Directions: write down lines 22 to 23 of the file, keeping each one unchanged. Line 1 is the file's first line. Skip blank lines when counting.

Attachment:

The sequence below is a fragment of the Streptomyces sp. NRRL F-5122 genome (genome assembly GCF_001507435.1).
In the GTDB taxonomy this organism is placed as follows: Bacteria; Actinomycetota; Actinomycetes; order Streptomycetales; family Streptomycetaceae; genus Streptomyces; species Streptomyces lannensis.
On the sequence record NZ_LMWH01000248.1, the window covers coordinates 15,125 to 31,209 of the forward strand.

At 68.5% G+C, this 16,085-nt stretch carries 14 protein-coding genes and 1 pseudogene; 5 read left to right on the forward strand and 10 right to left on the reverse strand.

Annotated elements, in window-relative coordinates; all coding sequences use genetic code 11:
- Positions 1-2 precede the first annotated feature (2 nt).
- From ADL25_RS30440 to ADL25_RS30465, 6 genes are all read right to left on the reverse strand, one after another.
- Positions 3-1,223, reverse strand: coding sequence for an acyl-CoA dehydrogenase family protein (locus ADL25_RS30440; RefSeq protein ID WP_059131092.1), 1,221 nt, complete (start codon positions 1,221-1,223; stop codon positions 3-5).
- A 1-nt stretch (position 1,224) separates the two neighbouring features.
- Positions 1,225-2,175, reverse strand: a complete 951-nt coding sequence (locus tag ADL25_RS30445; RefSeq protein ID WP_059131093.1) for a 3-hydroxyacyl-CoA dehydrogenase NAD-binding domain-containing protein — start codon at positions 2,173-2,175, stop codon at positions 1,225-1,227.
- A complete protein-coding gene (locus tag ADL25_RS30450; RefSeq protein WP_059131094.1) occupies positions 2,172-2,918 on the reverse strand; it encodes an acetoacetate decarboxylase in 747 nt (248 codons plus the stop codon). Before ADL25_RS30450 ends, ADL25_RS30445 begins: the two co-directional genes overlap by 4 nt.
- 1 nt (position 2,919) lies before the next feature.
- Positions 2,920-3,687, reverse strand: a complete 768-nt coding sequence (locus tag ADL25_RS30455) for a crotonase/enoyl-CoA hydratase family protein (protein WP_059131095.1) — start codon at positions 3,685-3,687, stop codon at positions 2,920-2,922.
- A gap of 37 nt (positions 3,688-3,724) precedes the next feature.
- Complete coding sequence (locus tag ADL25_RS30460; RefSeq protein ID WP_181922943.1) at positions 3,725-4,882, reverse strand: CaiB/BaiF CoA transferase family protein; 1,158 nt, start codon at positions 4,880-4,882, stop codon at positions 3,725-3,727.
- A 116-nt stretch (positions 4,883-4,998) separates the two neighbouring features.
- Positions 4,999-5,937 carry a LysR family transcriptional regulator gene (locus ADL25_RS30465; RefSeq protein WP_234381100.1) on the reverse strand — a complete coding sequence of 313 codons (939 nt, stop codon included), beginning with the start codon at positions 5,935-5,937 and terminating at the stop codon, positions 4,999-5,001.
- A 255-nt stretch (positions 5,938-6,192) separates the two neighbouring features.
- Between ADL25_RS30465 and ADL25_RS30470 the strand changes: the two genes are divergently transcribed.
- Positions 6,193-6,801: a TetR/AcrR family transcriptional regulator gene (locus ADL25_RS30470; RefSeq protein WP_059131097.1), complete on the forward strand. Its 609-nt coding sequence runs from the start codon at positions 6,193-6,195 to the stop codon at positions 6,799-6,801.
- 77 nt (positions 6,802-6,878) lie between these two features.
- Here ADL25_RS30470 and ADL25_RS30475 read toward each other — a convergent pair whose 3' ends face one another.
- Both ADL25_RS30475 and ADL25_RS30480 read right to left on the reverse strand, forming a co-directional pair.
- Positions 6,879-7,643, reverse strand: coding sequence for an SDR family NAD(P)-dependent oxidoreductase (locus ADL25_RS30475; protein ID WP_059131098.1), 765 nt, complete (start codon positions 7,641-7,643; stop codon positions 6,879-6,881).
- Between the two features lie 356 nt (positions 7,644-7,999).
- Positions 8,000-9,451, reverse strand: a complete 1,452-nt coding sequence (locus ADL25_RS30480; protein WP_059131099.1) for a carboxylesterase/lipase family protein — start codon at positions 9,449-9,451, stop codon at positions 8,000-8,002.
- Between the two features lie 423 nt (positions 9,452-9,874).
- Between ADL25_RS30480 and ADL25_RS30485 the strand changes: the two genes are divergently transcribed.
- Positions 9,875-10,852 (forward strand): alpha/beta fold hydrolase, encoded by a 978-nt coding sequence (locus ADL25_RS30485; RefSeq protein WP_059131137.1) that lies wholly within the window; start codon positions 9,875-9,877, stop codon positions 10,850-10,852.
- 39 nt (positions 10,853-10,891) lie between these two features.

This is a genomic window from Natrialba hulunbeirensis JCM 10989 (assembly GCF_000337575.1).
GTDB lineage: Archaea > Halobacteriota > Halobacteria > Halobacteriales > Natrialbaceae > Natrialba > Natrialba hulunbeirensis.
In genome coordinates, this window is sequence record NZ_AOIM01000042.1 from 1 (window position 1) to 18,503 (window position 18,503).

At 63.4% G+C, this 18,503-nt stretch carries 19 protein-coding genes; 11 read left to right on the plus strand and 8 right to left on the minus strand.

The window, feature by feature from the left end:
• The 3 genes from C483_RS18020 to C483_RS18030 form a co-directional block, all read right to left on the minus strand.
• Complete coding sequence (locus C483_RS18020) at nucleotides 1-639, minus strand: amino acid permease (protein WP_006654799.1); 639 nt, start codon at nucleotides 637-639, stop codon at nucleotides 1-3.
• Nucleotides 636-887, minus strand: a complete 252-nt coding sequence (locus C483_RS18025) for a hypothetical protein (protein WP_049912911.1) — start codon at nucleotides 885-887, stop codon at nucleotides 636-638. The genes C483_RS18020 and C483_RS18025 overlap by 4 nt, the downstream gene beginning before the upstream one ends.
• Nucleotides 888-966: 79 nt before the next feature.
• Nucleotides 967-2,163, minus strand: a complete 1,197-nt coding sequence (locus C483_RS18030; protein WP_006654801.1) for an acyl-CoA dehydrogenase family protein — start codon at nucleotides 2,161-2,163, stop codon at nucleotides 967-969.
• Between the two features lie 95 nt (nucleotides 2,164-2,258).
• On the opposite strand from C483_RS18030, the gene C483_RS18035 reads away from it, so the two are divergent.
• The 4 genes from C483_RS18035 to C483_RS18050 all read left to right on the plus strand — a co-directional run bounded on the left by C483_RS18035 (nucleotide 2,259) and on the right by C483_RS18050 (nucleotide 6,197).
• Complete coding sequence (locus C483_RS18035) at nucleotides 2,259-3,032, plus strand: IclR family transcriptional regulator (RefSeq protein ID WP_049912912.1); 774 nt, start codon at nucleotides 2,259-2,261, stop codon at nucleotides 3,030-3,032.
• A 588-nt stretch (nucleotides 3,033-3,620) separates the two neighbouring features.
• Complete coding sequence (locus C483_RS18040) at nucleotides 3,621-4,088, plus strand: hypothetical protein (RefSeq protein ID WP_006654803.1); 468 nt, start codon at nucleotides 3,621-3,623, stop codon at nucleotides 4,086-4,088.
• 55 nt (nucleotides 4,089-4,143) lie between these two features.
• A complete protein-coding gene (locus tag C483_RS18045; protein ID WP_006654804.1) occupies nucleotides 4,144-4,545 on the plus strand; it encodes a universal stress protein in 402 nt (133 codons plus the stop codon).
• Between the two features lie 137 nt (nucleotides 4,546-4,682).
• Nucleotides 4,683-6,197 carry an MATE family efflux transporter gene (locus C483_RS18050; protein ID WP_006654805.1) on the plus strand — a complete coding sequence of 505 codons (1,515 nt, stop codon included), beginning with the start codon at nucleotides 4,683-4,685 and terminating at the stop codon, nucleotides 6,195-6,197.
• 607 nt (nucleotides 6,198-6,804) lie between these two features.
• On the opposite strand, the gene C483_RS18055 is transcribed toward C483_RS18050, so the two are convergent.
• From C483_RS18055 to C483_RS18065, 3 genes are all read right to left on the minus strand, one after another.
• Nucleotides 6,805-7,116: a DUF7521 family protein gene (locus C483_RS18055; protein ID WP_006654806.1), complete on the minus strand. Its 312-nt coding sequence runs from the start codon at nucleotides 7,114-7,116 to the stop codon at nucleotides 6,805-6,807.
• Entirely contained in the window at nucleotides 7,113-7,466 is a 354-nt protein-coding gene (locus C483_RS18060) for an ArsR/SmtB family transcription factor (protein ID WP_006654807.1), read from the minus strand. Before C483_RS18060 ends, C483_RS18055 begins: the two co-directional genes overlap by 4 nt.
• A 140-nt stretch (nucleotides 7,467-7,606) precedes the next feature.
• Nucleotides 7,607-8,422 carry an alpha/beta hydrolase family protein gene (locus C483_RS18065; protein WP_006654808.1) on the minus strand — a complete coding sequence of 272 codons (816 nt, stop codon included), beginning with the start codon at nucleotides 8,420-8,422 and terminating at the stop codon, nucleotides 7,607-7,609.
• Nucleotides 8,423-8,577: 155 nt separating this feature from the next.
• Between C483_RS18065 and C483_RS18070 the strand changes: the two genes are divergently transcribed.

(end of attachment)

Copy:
- Here ADL25_RS30470 and ADL25_RS30475 read toward each other — a convergent pair whose 3' ends face one another.
- Both ADL25_RS30475 and ADL25_RS30480 read right to left on the reverse strand, forming a co-directional pair.